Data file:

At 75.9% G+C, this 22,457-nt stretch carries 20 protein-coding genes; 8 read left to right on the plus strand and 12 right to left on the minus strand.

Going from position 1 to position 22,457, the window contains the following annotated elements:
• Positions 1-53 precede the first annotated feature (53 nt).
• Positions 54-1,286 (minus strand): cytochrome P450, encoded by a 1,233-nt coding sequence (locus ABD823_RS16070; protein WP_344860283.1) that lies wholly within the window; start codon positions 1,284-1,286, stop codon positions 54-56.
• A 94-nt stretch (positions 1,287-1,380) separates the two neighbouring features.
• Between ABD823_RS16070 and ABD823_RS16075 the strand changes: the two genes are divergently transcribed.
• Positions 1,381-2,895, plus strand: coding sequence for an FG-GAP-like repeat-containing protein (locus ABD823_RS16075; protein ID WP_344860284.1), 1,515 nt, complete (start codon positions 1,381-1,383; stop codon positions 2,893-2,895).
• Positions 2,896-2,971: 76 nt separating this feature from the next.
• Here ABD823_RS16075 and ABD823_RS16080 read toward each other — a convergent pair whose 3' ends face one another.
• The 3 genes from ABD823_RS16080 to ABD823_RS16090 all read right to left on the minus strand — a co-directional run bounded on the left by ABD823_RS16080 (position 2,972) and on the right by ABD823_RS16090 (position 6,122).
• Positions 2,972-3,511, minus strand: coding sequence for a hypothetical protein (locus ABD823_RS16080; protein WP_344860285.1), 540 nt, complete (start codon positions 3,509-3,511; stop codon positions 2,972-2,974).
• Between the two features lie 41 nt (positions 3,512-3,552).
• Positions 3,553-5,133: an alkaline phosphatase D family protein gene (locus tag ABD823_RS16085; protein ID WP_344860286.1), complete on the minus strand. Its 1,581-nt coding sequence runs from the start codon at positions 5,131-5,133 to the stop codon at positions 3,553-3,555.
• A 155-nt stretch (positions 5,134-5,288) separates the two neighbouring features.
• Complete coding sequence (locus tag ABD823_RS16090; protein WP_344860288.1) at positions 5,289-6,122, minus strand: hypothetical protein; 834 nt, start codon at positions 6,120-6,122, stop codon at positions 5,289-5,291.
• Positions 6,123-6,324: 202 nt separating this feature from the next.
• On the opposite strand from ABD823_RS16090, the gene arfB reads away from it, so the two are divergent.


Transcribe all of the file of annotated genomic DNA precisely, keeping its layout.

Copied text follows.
At 75.9% G+C, this 22,457-nt stretch carries 20 protein-coding genes; 8 read left to right on the plus strand and 12 right to left on the minus strand.

Going from position 1 to position 22,457, the window contains the following annotated elements:
• Positions 1-53 precede the first annotated feature (53 nt).
• Positions 54-1,286 (minus strand): cytochrome P450, encoded by a 1,233-nt coding sequence (locus ABD823_RS16070; protein WP_344860283.1) that lies wholly within the window; start codon positions 1,284-1,286, stop codon positions 54-56.
• A 94-nt stretch (positions 1,287-1,380) separates the two neighbouring features.
• Between ABD823_RS16070 and ABD823_RS16075 the strand changes: the two genes are divergently transcribed.
• Positions 1,381-2,895, plus strand: coding sequence for an FG-GAP-like repeat-containing protein (locus ABD823_RS16075; protein ID WP_344860284.1), 1,515 nt, complete (start codon positions 1,381-1,383; stop codon positions 2,893-2,895).
• Positions 2,896-2,971: 76 nt separating this feature from the next.
• Here ABD823_RS16075 and ABD823_RS16080 read toward each other — a convergent pair whose 3' ends face one another.
• The 3 genes from ABD823_RS16080 to ABD823_RS16090 all read right to left on the minus strand — a co-directional run bounded on the left by ABD823_RS16080 (position 2,972) and on the right by ABD823_RS16090 (position 6,122).
• Positions 2,972-3,511, minus strand: coding sequence for a hypothetical protein (locus ABD823_RS16080; protein WP_344860285.1), 540 nt, complete (start codon positions 3,509-3,511; stop codon positions 2,972-2,974).
• Between the two features lie 41 nt (positions 3,512-3,552).
• Positions 3,553-5,133: an alkaline phosphatase D family protein gene (locus tag ABD823_RS16085; protein ID WP_344860286.1), complete on the minus strand. Its 1,581-nt coding sequence runs from the start codon at positions 5,131-5,133 to the stop codon at positions 3,553-3,555.
• A 155-nt stretch (positions 5,134-5,288) separates the two neighbouring features.
• Complete coding sequence (locus tag ABD823_RS16090; protein WP_344860288.1) at positions 5,289-6,122, minus strand: hypothetical protein; 834 nt, start codon at positions 6,120-6,122, stop codon at positions 5,289-5,291.
• Positions 6,123-6,324: 202 nt separating this feature from the next.
• On the opposite strand from ABD823_RS16090, the gene arfB reads away from it, so the two are divergent.